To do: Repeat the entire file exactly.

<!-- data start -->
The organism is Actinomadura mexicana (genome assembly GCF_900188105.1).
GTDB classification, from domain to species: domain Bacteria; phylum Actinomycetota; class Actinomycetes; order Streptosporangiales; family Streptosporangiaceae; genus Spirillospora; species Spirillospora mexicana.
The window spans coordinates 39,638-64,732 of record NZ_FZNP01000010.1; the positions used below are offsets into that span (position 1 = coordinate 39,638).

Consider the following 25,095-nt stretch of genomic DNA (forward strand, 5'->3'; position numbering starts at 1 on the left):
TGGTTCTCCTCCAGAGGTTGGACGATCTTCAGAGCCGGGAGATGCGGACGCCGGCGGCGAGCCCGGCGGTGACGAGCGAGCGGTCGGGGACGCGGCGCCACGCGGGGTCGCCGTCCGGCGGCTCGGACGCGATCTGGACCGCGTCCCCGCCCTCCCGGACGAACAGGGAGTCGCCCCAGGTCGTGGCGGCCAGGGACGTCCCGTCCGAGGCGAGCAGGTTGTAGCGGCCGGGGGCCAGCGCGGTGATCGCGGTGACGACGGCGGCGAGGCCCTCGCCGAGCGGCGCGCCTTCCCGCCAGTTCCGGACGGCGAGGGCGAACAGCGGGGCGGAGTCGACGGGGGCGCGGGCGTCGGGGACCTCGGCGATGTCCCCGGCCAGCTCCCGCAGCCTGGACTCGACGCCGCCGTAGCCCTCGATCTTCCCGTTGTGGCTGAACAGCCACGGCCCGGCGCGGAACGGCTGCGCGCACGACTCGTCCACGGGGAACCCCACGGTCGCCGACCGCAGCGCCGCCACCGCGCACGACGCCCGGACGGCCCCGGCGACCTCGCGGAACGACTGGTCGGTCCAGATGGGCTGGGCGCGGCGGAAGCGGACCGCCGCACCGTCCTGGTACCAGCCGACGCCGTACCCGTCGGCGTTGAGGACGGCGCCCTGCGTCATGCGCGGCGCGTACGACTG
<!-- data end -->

The organism is Actinomadura mexicana (genome assembly GCF_900188105.1).
GTDB classification, from domain to species: domain Bacteria; phylum Actinomycetota; class Actinomycetes; order Streptosporangiales; family Streptosporangiaceae; genus Spirillospora; species Spirillospora mexicana.
The window spans coordinates 39,638-64,732 of record NZ_FZNP01000010.1; the positions used below are offsets into that span (position 1 = coordinate 39,638).

Consider the following 25,095-nt stretch of genomic DNA (forward strand, 5'->3'; position numbering starts at 1 on the left):
TGGTTCTCCTCCAGAGGTTGGACGATCTTCAGAGCCGGGAGATGCGGACGCCGGCGGCGAGCCCGGCGGTGACGAGCGAGCGGTCGGGGACGCGGCGCCACGCGGGGTCGCCGTCCGGCGGCTCGGACGCGATCTGGACCGCGTCCCCGCCCTCCCGGACGAACAGGGAGTCGCCCCAGGTCGTGGCGGCCAGGGACGTCCCGTCCGAGGCGAGCAGGTTGTAGCGGCCGGGGGCCAGCGCGGTGATCGCGGTGACGACGGCGGCGAGGCCCTCGCCGAGCGGCGCGCCTTCCCGCCAGTTCCGGACGGCGAGGGCGAACAGCGGGGCGGAGTCGACGGGGGCGCGGGCGTCGGGGACCTCGGCGATGTCCCCGGCCAGCTCCCGCAGCCTGGACTCGACGCCGCCGTAGCCCTCGATCTTCCCGTTGTGGCTGAACAGCCACGGCCCGGCGCGGAACGGCTGCGCGCACGACTCGTCCACGGGGAACCCCACGGTCGCCGACCGCAGCGCCGCCACCGCGCACGACGCCCGGACGGCCCCGGCGACCTCGCGGAACGACTGGTCGGTCCAGATGGGCTGGGCGCGGCGGAAGCGGACCGCCGCACCGTCCTGGTACCAGCCGACGCCGTACCCGTCGGCGTTGAGGACGGCGCCCTGCGTCATGCGCGGCGCGTACGACTG